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ACM CareerNews for Tuesday, June 9, 2009

ACM CareerNews is intended as an objective career news digest for busy IT professionals. Views expressed are not necessarily those of ACM. To send comments, please write to careernews-request@acm.org

Volume 5, Issue 11, June 9, 2009




IT Buoyed By Expected 2% Net Hiring Increase in Q3
Information Week, June 2

According to the most recent IT Hiring Index and Skills Report, there will be a 2% net hiring increase in the third quarter of 2009. The IT Hiring Index and Skills Report, which surveys more than 1,400 CIOs nationwide, found that 8% of CIOs are planning to add to IT staff, while 6% plan staff cutbacks. The new hiring activity results from an increased need for customer end-user support, as well as rising workloads. Companies are adding staff at a steady but moderate pace. Managers are watching budgets closely and concentrating hiring activity primarily on customer-facing roles such as help desk and desktop support.

While approximately 85% of the respondents from the Robert Half Technology survey plan to keep staffing at current levels, there are still many tech positions in high demand. As has been the case over recent quarters, LAN and WAN network administration positions are most in demand in IT departments, with 73% of respondents citing that category as their most pressing need. Other major needs were for desktop support, cited by 69%, and Windows administration, needed by 68%. Networking was picked by 16% of the respondents as the sector experiencing the most growth, followed by applications development, selected by 11%.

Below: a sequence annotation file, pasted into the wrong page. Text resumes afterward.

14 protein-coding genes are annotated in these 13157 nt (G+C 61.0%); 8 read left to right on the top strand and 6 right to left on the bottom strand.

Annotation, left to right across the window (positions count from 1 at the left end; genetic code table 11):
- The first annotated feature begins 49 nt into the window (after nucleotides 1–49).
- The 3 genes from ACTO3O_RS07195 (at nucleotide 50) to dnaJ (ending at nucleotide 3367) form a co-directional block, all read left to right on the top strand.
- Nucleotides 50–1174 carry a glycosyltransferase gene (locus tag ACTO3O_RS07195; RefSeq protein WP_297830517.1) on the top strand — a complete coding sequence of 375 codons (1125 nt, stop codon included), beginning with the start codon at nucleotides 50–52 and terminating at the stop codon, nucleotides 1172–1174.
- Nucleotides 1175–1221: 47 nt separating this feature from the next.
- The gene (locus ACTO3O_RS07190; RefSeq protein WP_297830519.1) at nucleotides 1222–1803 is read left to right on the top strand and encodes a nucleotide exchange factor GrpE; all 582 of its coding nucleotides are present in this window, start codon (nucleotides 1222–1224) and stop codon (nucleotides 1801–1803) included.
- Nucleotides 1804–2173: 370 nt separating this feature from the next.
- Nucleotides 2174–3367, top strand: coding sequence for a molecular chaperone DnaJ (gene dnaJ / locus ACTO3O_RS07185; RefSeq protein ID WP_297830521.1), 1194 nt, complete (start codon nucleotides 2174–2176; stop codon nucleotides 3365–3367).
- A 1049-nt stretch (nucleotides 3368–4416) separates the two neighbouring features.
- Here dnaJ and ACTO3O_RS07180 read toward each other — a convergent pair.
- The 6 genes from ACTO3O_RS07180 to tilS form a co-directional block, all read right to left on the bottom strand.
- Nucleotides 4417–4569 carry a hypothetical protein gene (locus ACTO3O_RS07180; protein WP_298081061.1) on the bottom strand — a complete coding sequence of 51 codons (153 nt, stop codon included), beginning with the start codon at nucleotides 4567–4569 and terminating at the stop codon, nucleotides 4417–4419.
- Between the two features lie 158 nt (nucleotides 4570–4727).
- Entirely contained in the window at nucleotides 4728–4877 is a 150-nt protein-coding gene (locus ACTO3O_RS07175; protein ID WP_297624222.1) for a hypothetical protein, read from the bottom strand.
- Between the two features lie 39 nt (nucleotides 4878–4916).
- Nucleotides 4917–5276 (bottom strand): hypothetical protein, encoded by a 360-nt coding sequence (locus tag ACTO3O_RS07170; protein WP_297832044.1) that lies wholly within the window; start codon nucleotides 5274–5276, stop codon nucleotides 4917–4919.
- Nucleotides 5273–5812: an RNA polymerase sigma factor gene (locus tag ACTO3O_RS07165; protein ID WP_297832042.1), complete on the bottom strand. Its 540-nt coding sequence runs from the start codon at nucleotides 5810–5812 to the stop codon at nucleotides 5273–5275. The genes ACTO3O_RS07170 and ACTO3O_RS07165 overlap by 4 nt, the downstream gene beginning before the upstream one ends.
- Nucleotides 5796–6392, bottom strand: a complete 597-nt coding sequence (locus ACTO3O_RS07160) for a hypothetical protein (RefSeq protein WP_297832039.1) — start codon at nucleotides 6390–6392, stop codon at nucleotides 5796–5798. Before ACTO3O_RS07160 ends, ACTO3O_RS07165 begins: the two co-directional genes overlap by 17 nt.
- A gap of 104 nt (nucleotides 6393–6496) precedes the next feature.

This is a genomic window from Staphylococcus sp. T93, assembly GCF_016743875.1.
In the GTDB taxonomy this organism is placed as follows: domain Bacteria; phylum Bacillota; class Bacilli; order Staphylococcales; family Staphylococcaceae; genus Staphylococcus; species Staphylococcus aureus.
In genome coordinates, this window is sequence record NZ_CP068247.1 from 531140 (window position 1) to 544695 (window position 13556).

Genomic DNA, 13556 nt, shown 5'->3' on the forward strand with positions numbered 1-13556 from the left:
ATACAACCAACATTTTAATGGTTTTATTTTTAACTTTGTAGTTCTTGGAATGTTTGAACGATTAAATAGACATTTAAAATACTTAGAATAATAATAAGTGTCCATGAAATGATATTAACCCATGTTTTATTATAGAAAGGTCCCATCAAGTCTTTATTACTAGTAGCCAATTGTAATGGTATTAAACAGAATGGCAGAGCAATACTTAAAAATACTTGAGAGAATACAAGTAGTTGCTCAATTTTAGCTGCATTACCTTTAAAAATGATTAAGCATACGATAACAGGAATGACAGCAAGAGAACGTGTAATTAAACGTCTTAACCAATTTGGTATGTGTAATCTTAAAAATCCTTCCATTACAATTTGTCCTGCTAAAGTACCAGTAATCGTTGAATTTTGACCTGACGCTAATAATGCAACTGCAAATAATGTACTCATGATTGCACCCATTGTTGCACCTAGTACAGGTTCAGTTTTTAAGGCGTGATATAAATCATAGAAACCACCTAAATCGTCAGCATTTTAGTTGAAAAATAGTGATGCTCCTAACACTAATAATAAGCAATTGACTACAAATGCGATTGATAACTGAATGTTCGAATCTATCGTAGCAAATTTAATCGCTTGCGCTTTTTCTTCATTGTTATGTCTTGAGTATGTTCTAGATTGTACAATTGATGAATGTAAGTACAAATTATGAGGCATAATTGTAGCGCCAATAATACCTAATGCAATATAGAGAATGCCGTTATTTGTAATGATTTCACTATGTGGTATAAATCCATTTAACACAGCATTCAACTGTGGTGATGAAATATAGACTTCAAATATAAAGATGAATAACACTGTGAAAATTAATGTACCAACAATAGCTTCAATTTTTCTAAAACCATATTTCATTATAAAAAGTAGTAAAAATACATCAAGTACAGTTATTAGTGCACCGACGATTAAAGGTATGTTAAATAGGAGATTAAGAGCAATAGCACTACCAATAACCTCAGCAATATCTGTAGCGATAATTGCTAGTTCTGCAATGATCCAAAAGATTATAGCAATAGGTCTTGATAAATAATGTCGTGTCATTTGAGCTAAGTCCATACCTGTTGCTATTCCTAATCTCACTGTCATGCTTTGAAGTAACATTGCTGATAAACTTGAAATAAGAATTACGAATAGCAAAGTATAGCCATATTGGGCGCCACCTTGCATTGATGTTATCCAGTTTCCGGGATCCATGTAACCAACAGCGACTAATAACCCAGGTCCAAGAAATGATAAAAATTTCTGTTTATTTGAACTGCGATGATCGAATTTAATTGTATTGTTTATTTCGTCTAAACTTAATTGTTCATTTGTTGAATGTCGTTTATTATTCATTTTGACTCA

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The Way We’ll Work
TIME.com, May 25

As part of a comprehensive look at the major trends having an impact on the U.S. workforce, TIME magazine highlights ten key ways that work will change over the next decade. In addition to the appearance of new sectors and industries related to technology, the U.S. economy will experience demographic changes, which will lead to new thinking about values and measures of career success. Given the rapid pace of technological change, there will likely be more emphasis on complex knowledge work in technology-related areas that are just now emerging, from cloud computing to nanotechnology to biotech. Moreover, the changing composition of the workforce means that new values and skills will shape everything from the work-life balance to worker perks.